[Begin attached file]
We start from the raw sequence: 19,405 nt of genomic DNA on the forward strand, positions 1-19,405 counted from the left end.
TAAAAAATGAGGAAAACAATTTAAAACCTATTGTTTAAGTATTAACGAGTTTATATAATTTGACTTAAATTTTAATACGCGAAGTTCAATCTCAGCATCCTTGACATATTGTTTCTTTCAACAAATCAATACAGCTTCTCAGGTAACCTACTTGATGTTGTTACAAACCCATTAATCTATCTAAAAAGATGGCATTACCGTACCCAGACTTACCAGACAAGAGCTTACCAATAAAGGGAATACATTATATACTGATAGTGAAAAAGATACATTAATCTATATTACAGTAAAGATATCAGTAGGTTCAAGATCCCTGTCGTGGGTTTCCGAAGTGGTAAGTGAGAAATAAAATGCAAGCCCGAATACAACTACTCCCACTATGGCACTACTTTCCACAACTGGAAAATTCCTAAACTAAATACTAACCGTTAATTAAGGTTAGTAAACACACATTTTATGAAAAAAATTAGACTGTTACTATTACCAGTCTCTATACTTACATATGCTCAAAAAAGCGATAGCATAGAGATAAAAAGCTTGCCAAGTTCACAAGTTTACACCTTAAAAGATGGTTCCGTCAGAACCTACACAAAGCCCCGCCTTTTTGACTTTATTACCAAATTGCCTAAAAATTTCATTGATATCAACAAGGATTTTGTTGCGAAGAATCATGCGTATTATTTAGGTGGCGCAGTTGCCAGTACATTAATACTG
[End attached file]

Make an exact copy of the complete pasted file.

We start from the raw sequence: 19,405 nt of genomic DNA on the forward strand, positions 1-19,405 counted from the left end.
TAAAAAATGAGGAAAACAATTTAAAACCTATTGTTTAAGTATTAACGAGTTTATATAATTTGACTTAAATTTTAATACGCGAAGTTCAATCTCAGCATCCTTGACATATTGTTTCTTTCAACAAATCAATACAGCTTCTCAGGTAACCTACTTGATGTTGTTACAAACCCATTAATCTATCTAAAAAGATGGCATTACCGTACCCAGACTTACCAGACAAGAGCTTACCAATAAAGGGAATACATTATATACTGATAGTGAAAAAGATACATTAATCTATATTACAGTAAAGATATCAGTAGGTTCAAGATCCCTGTCGTGGGTTTCCGAAGTGGTAAGTGAGAAATAAAATGCAAGCCCGAATACAACTACTCCCACTATGGCACTACTTTCCACAACTGGAAAATTCCTAAACTAAATACTAACCGTTAATTAAGGTTAGTAAACACACATTTTATGAAAAAAATTAGACTGTTACTATTACCAGTCTCTATACTTACATATGCTCAAAAAAGCGATAGCATAGAGATAAAAAGCTTGCCAAGTTCACAAGTTTACACCTTAAAAGATGGTTCCGTCAGAACCTACACAAAGCCCCGCCTTTTTGACTTTATTACCAAATTGCCTAAAAATTTCATTGATATCAACAAGGATTTTGTTGCGAAGAATCATGCGTATTATTTAGGTGGCGCAGTTGCCAGTACATTAATACTG